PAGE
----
We must embrace migrant entrepreneurs
2 min read
04 March 2014
Research today shows that just half of the public supports Government efforts to attract migrant entrepreneurs to the UK.
Migrant entrepreneurs are behind one in seven UK limited companies, according to research released today.
Based on official Companies House data, a report from Duedil and the Centre for Entrepreneurs found that almost half a million people from 155 countries have settled in the UK and founded businesses and that migrants are almost twice as likely to start a company in the UK than British citizens.
Despite this overwhelmingly positive contribution, supplementary research by Yougov found that a small majority of people (56 per cent) think there should be a cap on the number of migrant entrepreneurs.
Just 44 per cent of the public thinks migrant entrepreneurs make a positive contribution, and 50 per cent support government efforts to attract more.
Frankly, it’s hard to understand what the remainder of the public is thinking. Migrant entrepreneurs create jobs, pay taxes and improve productivity.
And yet the Government and sections of the public and the media create an environment in which many are not made to feel welcome.
As DueDil founder and CEO Damian Kimmelman, himself a “migrant entrepreneur”, observed: “Immigration is one of Britain’s most emotive topics for debate. Sadly, opinions are rarely informed by evidence.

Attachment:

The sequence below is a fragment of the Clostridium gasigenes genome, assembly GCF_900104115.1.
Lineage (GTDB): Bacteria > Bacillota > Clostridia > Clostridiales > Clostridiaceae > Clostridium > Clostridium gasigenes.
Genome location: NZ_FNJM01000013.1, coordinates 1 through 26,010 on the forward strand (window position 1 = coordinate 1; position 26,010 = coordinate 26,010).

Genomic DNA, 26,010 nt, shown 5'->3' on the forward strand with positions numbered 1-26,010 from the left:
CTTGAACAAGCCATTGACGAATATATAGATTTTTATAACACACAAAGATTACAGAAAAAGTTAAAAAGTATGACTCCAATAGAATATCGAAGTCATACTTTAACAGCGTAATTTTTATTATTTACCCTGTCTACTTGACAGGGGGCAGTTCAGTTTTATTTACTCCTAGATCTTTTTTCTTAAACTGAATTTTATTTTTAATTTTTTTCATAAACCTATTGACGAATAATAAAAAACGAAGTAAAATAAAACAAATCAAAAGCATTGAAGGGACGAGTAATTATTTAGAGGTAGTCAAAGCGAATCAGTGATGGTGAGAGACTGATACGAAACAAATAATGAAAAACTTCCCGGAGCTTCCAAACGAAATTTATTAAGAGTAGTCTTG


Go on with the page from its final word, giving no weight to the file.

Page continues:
“This game-changing research proves that migrant entrepreneurs are hyper-productive, net contributors to the UK economy.”
Entrepreneur visas are not easy to come by. One must have access to vast amounts of funds to invest and have a business plan approved by the UK Border Agency, among other bureaucratic hurdles.
Government rhetoric reinforces this – plans to charge £3,000 for a visitor bond (thankfully ditched) and the recent episode with the Home Office “go home” vans will have done little to create the view among those overseas that Britain is “open for business.”
As Matt Smith, director of the Centre for Entrepreneurs, said: “The contribution of migrant entrepreneurs is, to be frank, breath-taking.
“Presented with such irrefutable evidence, it is now the responsibility of politicians of all parties to celebrate migrant entrepreneurs’ contributions and restate their commitment to maintaining pro-entrepreneurship immigration policies”.